There’s an urban clothing company known simply as “FUBU,” which stands for “For Us, By Us.” Sadly, I wonder if “FUBU” might also describe the way many of our churches worship.
Leave aside your dusty theology books and European traditional influence for just a moment and consider the question: How would Jesus construct a church’s worship ministry? I think most of us are scared to answer that question because we realize it could be the end of everything we’ve come to know and love about what we call “church.”
My church, Sunrise Community, in Austin, Texas, had an interesting experience a few weeks back. A homeless gentleman we did not know was attending worship that morning. Having homeless people attend worship is not abnormal for Sunrise, but what came next was. About half way through my message, he proceeded to stand up, walk to the set communion table, unscrew the top off his coffee mug and pour himself a heaping helping of communion wine (juice in our context). Eventually the man sat down and I kept speaking. What shocked me was not his action – but the reaction of the first five rows of attendees, most of whom were Sunrise members. Their horrified faces and yelps for cessation seemed to arise out of a need to protect the sanctity of Sunday morning – the sanctity of what we call worship.
In my short 27 years, I’ve seen many CRCs who have actively started engaging their communities – being about the mission of God and the cause of the Kingdom in some meager and some powerful ways. I rejoice that these perspectives are supplementing arm’s-length or ocean’s-length missional engagement. But it strikes me: why does it seem like the only part of our churches that we don’t allow mission to influence is our worship? Of course, we’d all say that our worship is “For God, By Us” or “FGBU,” but is it really? If our worship were truly “FGBU,” it would really be “FTLBU,” “For the Lost By Us.” I kind of wish Jesus would have tagged this onto Matthew 25’s parable of the sheep and the goats: “Lord, when did we see you not worshipping with us and wonder what was keeping you out?”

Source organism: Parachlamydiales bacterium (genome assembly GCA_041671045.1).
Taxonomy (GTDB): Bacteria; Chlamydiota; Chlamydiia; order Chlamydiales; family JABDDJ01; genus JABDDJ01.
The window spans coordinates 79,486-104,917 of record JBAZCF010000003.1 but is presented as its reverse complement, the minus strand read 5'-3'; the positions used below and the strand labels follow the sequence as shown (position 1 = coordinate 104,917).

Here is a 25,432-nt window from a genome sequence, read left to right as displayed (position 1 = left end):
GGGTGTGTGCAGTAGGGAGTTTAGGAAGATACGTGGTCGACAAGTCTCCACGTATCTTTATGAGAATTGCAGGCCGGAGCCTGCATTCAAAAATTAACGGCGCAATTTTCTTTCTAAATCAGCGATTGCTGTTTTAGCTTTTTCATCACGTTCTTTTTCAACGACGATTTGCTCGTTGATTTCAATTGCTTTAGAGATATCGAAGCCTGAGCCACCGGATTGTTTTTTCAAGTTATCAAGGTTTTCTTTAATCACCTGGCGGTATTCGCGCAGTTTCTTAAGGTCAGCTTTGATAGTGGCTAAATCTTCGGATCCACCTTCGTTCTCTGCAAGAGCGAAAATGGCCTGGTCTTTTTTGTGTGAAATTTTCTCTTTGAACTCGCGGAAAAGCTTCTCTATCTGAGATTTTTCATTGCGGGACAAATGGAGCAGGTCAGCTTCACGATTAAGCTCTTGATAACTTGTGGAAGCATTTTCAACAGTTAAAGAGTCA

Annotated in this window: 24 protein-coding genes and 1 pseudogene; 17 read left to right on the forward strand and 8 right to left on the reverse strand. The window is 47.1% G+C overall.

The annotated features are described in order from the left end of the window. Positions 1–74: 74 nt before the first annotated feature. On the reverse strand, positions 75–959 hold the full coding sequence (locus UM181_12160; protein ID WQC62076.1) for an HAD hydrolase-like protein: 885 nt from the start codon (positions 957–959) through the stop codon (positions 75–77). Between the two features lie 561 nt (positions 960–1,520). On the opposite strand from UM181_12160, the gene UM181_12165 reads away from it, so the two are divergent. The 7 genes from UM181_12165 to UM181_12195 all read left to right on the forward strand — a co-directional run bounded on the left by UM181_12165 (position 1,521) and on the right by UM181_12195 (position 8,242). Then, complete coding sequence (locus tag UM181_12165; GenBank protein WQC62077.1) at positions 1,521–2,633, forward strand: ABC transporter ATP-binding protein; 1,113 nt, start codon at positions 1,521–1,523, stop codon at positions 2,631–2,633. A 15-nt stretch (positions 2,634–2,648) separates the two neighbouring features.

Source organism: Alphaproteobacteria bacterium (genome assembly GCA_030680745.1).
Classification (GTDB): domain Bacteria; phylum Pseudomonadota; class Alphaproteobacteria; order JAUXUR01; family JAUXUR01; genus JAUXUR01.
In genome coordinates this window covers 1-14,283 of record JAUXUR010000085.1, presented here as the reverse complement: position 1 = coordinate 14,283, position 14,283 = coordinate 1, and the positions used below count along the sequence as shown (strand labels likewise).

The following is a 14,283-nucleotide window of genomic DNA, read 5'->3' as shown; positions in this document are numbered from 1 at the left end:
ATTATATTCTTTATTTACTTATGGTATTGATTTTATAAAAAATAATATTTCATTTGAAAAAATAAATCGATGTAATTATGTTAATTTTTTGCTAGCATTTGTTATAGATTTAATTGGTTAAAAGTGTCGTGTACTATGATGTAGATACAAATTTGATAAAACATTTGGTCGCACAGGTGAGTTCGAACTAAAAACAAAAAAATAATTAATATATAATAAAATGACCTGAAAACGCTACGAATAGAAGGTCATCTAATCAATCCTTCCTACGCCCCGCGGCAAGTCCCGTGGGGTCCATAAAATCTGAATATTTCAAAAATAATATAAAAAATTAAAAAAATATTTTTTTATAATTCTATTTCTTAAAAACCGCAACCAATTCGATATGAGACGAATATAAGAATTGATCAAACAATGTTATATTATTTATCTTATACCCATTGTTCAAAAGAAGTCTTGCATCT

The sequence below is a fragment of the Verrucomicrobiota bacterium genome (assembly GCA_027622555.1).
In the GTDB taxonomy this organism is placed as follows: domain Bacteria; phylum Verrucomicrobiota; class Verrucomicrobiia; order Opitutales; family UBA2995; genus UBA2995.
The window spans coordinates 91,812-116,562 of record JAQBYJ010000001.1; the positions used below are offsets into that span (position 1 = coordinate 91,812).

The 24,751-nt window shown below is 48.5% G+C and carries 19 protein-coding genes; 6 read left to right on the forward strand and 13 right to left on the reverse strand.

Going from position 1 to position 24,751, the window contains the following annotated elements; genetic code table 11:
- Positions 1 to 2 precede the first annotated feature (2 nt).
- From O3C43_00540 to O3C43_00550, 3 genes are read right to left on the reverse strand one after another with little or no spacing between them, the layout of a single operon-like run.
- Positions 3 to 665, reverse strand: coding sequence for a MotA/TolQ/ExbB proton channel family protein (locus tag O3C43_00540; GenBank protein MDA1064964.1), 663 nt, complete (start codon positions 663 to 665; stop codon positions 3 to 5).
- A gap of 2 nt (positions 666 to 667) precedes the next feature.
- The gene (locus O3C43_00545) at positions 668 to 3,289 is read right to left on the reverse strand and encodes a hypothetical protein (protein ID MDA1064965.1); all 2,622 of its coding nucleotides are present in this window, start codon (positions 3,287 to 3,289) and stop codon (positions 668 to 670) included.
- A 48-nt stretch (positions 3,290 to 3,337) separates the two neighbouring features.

So what questions might we ask if we were looking at worship from an outsider’s perspective? How about these for starters: Why do we wear street clothes and stand with the lost on weekdays and then wear 3-piece suits and hide behind pulpits on Sunday? Why is our amp cranking top-40 hits on weekdays and then settling for music or quality levels on Sunday that most of us would never slide into our CD players? Why do we engage in relational evangelism with people six days a week and then decide preaching at people is okay for Sunday worship? Why do we have churches where the pastor’s salary takes up 75% of the church’s budget and the band or organist needs to play for free because they’re “sharing their gifts?”
This is no traditional versus contemporary argument or Kuyper versus Calvin argument – this is a Jesus versus what we now call worship argument. Our worship should be the intersection of all of our lives on mission and when we get off track with that, our churches get off track with priorities. Let’s stop distracting ourselves with worship wars and trying to protect the sanctity of formal worship services (something the Bible never explicitly mentions after the ascension). For many of us, traditional and contemporary alike, it has become the CHIEF idol we make sacrifices to in our churches. Like all idols, it can distract us from God, His glory and His mission in His world. Oh God, let it be no more.